History Department
History Department

Tshepo Masango Chery


Assistant ProfessorPh.D., 2012, History, University of Pennsylvania

Assistant Professor; Fellow, Lee and Joseph D. Jamail Chair in African American Studies
Tshepo Masango Chery

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Biography


 

Research Specialities:

African History; Social Movements; Religious Activism & Religious Fundamentalism; Education Policy in Africa; Global Health & International Aid

Biography

Tshepo Masango Chéry is an Assistant Professor in the Department of African and African Diaspora Studies with an affiliation in the Department of History. She earned her BA from the Woodrow Wilson School of International Affairs and Public Policy at Princeton University with certificates in African Studies, African American Studies, and Woman & Gender Studies. At the University of Pennsylvania, she obtained her PhD in African History with a certificate in Africana Studies. Her current book project is entitled Kingdom Come: Archbishop Alexander's Transnational Practices of Faith & Freedom in Segregationist South Africa. It examines the ways South Africans relied on the African Orthodox Church as a forum from to examines questions of freedom for themselves and other black people worldwide. This historical account which begins in the late 19th century and ends in the late 20th century, links together the political ambitions of South African Ethiopianism, American Garveyism, and East African radicalism.

Her work has been supported by the Fontaine Society, Annenberg Foundation, and the University of Virginia's Carter G. Woodson Institute for African American and African Studies and she was previously a Postdoctoral Fellow at the John L. Warfield Center for African and African American Studies. 

Courses


AFR 304 • Intro To The Study Of Africa

30015 • Fall 2016
Meets MW 2:30PM-4:00PM GWB 1.130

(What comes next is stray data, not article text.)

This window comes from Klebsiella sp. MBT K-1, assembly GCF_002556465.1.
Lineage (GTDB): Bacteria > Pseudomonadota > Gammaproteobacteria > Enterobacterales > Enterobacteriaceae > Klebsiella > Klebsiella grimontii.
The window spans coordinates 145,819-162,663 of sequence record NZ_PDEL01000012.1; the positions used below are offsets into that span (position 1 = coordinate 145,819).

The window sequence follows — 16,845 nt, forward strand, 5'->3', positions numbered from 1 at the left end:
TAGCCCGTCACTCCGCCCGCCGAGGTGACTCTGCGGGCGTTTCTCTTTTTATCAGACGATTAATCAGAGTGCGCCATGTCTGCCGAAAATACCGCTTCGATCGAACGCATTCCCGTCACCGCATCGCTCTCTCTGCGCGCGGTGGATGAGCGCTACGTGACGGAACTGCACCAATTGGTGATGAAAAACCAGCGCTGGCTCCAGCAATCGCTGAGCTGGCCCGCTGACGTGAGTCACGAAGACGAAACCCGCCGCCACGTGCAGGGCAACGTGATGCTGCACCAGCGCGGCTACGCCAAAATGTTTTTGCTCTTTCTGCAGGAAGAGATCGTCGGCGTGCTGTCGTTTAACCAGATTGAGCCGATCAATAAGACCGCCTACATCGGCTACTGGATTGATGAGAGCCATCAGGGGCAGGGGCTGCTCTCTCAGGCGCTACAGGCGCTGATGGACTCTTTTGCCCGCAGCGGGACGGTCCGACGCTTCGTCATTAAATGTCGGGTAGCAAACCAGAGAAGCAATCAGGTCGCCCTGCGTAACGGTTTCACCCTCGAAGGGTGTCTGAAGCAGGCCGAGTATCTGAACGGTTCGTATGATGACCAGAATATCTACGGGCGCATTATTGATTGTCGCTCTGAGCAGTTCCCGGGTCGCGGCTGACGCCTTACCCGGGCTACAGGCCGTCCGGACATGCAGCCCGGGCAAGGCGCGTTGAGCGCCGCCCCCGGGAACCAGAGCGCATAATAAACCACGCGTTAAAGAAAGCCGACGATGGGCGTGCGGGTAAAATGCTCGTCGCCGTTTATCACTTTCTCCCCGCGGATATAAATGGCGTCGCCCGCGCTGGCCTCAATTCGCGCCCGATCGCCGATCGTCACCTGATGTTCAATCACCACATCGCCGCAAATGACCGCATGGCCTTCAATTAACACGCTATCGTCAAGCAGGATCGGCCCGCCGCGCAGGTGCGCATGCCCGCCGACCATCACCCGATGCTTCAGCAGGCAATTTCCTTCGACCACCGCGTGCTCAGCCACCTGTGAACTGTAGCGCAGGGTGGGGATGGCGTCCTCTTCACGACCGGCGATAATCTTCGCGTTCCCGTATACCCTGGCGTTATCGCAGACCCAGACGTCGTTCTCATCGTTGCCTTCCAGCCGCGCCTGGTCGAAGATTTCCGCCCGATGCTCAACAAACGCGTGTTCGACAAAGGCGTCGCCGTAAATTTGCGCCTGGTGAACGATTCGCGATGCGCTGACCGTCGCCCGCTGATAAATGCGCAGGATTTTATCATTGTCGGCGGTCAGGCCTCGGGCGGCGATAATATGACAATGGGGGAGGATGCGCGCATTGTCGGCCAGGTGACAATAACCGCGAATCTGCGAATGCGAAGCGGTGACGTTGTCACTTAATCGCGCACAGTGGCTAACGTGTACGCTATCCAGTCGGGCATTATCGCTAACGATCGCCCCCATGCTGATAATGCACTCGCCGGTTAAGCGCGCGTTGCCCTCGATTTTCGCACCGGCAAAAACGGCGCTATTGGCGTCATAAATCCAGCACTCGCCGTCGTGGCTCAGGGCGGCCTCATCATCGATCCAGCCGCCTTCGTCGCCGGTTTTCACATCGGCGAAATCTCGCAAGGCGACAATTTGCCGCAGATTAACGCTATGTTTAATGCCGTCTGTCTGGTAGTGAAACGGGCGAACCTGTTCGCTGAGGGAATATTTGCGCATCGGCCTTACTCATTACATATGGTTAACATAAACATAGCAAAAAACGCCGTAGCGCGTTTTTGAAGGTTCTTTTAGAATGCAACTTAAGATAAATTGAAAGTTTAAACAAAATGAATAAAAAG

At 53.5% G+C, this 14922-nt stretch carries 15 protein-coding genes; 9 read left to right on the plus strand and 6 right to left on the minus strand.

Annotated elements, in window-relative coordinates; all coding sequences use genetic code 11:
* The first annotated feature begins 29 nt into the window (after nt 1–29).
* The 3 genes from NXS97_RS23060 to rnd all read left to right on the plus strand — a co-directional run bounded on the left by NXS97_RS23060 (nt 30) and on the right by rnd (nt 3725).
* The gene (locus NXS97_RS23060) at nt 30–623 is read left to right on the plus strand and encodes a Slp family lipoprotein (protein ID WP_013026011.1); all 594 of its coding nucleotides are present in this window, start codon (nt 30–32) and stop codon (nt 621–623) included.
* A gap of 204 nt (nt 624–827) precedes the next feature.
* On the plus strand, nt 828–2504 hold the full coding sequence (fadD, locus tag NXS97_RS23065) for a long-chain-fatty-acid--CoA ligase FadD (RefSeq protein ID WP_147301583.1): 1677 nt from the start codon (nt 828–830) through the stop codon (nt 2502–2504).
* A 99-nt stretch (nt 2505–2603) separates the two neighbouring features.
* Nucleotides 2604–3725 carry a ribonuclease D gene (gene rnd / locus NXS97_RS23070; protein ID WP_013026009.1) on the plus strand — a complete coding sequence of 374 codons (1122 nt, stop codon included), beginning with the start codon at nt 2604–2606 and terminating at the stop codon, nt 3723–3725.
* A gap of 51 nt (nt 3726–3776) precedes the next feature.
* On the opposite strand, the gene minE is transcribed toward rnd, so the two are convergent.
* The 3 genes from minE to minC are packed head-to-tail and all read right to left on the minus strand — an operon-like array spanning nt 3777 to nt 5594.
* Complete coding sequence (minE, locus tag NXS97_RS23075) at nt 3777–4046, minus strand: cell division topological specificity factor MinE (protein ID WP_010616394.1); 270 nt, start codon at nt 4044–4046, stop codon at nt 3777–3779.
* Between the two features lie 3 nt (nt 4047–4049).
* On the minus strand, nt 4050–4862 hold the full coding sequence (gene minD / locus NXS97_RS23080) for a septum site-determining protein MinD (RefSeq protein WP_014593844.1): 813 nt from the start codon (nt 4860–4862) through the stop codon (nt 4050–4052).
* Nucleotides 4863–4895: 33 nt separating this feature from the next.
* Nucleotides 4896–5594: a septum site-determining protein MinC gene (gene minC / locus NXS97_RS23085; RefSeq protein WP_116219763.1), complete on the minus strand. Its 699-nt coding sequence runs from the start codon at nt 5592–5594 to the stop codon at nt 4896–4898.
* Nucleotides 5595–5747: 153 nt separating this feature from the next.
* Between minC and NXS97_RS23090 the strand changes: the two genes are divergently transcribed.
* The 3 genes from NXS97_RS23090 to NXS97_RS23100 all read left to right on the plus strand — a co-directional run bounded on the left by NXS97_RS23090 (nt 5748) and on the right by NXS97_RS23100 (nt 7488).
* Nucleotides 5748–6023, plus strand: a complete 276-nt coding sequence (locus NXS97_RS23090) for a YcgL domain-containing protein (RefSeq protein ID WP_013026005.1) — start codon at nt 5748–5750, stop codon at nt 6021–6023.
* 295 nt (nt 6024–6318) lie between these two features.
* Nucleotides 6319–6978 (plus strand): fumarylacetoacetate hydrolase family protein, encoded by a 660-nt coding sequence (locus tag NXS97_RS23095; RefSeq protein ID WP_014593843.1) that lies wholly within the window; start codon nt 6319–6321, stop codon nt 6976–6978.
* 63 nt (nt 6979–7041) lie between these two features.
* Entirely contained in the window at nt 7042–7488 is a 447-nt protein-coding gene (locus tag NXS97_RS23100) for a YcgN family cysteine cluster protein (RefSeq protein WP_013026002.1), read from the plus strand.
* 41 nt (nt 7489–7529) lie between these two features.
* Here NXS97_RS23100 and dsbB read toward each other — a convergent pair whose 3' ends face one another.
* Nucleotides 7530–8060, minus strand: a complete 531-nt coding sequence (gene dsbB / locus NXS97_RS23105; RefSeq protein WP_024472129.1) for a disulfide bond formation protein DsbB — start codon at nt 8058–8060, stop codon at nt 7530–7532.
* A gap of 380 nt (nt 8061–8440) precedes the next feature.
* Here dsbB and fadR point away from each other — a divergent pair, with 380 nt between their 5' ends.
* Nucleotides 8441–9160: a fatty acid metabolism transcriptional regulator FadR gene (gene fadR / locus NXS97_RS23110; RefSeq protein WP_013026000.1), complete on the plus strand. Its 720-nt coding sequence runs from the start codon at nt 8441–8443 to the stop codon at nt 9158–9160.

This course is an introduction to African Studies, which reflects the social, cultural, political and economic diversity of the African continent. You will become familiar with a wide range of disciplinary perspectives and approaches to the study of historical and contemporary Africa. It will engage the disciplines of history, economies, cultural studies, gender studies, and religious studies. It strives to provide a foundation to the study of Africa whether it be global health or economic strategy.

HIS 364G • Histories African Liberatn

39475 • Fall 2016
Meets MW 1:00PM-2:30PM GWB 1.130
(also listed as AFR 372G)

Is Africa free from all forms of colonialism? This course engages this question by examining the historical moment of African independence. It focuses on a variety of texts, both primary and secondary, from across the continent and beyond that embody the romantic visions, realistic compromises, and some of the tragic aftermaths of independence on the African continent. The course will explore themes that include an examination of the anti-colonial movement, the role of Pan-Africanism within nationalistic dialogues, the strengths and weakness of African nationalism after independence, as well as the challenges of nationalism in contemporary Africa.

 

AFR 372G • Jesus, Africa, And History

29485 • Spring 2016
Meets TTH 12:30PM-2:00PM PAR 310
(also listed as R S 360)